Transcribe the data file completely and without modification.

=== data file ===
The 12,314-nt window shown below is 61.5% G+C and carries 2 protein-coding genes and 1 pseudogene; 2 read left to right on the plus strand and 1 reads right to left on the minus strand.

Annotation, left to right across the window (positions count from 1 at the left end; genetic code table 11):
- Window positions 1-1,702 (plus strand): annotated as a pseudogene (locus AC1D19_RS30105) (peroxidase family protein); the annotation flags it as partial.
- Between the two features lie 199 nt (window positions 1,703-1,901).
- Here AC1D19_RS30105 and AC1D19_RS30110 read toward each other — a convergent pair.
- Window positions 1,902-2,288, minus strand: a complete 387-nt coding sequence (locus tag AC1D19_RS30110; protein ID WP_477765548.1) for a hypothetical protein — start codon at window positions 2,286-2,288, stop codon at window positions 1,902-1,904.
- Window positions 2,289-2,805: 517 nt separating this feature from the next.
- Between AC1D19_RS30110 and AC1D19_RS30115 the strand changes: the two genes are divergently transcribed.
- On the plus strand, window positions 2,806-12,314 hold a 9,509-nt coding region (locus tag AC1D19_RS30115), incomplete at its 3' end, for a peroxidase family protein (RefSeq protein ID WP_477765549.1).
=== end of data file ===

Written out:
The 12,314-nt window shown below is 61.5% G+C and carries 2 protein-coding genes and 1 pseudogene; 2 read left to right on the plus strand and 1 reads right to left on the minus strand.

Annotation, left to right across the window (positions count from 1 at the left end; genetic code table 11):
- Window positions 1-1,702 (plus strand): annotated as a pseudogene (locus AC1D19_RS30105) (peroxidase family protein); the annotation flags it as partial.
- Between the two features lie 199 nt (window positions 1,703-1,901).
- Here AC1D19_RS30105 and AC1D19_RS30110 read toward each other — a convergent pair.
- Window positions 1,902-2,288, minus strand: a complete 387-nt coding sequence (locus tag AC1D19_RS30110; protein ID WP_477765548.1) for a hypothetical protein — start codon at window positions 2,286-2,288, stop codon at window positions 1,902-1,904.
- Window positions 2,289-2,805: 517 nt separating this feature from the next.
- Between AC1D19_RS30110 and AC1D19_RS30115 the strand changes: the two genes are divergently transcribed.
- On the plus strand, window positions 2,806-12,314 hold a 9,509-nt coding region (locus tag AC1D19_RS30115), incomplete at its 3' end, for a peroxidase family protein (RefSeq protein ID WP_477765549.1).